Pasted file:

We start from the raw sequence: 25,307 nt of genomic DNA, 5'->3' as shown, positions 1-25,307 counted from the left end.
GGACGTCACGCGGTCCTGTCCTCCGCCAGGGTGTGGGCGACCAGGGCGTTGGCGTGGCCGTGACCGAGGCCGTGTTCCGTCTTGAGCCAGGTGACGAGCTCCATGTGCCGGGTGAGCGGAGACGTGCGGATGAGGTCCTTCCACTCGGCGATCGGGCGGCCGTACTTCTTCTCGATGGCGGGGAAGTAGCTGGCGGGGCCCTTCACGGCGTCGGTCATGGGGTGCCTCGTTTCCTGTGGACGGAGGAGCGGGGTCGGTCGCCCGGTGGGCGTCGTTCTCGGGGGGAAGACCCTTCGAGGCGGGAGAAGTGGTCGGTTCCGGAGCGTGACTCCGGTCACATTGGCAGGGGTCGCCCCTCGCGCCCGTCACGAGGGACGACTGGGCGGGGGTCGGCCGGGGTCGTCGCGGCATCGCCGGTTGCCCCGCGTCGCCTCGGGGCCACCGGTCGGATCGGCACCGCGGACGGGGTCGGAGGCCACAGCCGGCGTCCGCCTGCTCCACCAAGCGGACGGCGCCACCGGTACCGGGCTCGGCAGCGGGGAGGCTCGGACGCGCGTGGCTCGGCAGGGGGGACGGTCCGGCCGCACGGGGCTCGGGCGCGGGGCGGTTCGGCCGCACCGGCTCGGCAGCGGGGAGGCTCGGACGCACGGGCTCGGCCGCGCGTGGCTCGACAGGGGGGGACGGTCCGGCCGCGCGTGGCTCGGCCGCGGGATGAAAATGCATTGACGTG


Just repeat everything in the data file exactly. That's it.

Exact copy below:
We start from the raw sequence: 25,307 nt of genomic DNA, 5'->3' as shown, positions 1-25,307 counted from the left end.
GGACGTCACGCGGTCCTGTCCTCCGCCAGGGTGTGGGCGACCAGGGCGTTGGCGTGGCCGTGACCGAGGCCGTGTTCCGTCTTGAGCCAGGTGACGAGCTCCATGTGCCGGGTGAGCGGAGACGTGCGGATGAGGTCCTTCCACTCGGCGATCGGGCGGCCGTACTTCTTCTCGATGGCGGGGAAGTAGCTGGCGGGGCCCTTCACGGCGTCGGTCATGGGGTGCCTCGTTTCCTGTGGACGGAGGAGCGGGGTCGGTCGCCCGGTGGGCGTCGTTCTCGGGGGGAAGACCCTTCGAGGCGGGAGAAGTGGTCGGTTCCGGAGCGTGACTCCGGTCACATTGGCAGGGGTCGCCCCTCGCGCCCGTCACGAGGGACGACTGGGCGGGGGTCGGCCGGGGTCGTCGCGGCATCGCCGGTTGCCCCGCGTCGCCTCGGGGCCACCGGTCGGATCGGCACCGCGGACGGGGTCGGAGGCCACAGCCGGCGTCCGCCTGCTCCACCAAGCGGACGGCGCCACCGGTACCGGGCTCGGCAGCGGGGAGGCTCGGACGCGCGTGGCTCGGCAGGGGGGACGGTCCGGCCGCACGGGGCTCGGGCGCGGGGCGGTTCGGCCGCACCGGCTCGGCAGCGGGGAGGCTCGGACGCACGGGCTCGGCCGCGCGTGGCTCGACAGGGGGGGACGGTCCGGCCGCGCGTGGCTCGGCCGCGGGATGAAAATGCATTGACGTG